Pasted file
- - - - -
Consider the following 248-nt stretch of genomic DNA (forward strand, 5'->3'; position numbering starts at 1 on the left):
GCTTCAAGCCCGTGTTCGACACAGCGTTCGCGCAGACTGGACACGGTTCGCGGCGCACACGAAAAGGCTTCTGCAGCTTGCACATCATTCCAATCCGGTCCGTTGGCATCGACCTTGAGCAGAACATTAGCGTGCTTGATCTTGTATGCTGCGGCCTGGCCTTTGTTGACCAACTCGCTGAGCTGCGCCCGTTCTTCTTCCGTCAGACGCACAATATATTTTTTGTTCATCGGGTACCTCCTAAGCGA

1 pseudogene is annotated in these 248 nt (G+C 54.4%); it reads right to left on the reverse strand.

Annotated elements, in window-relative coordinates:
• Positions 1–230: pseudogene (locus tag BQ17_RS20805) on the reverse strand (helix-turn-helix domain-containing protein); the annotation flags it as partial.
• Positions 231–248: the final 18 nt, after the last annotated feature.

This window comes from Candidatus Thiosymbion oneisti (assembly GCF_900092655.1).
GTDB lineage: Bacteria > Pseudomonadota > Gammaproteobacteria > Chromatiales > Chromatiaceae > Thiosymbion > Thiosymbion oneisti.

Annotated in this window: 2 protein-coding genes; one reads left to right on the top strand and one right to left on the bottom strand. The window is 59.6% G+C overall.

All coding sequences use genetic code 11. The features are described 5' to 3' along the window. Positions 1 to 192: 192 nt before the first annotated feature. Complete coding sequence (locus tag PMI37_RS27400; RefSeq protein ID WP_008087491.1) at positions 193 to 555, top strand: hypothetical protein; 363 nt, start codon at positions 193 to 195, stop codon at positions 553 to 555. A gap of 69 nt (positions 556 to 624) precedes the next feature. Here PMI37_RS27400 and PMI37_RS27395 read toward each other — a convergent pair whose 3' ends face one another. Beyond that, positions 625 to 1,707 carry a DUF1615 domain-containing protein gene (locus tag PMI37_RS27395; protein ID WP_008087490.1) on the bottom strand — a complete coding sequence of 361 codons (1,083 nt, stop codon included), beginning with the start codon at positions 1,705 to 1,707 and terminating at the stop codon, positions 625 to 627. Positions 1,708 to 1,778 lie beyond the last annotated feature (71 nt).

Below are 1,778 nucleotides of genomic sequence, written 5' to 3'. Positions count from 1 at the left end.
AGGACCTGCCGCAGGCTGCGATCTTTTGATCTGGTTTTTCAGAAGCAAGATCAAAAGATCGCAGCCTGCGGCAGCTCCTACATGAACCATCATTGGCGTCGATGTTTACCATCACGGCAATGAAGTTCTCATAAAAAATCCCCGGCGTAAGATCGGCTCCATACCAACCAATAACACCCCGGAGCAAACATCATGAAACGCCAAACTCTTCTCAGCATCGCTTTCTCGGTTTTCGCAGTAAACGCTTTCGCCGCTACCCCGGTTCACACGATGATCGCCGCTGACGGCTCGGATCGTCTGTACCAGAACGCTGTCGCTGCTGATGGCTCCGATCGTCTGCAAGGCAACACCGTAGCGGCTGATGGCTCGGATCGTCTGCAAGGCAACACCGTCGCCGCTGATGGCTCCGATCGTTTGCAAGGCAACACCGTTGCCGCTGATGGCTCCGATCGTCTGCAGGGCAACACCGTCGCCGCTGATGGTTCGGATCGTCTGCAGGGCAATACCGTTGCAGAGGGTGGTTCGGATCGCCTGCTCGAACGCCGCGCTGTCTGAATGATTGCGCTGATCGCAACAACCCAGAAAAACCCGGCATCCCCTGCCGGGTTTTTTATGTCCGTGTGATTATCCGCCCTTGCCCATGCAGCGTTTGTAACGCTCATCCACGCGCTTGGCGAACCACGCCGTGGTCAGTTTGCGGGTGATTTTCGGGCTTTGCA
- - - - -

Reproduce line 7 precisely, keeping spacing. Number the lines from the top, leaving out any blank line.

This window comes from Candidatus Thiosymbion oneisti (assembly GCF_900092655.1).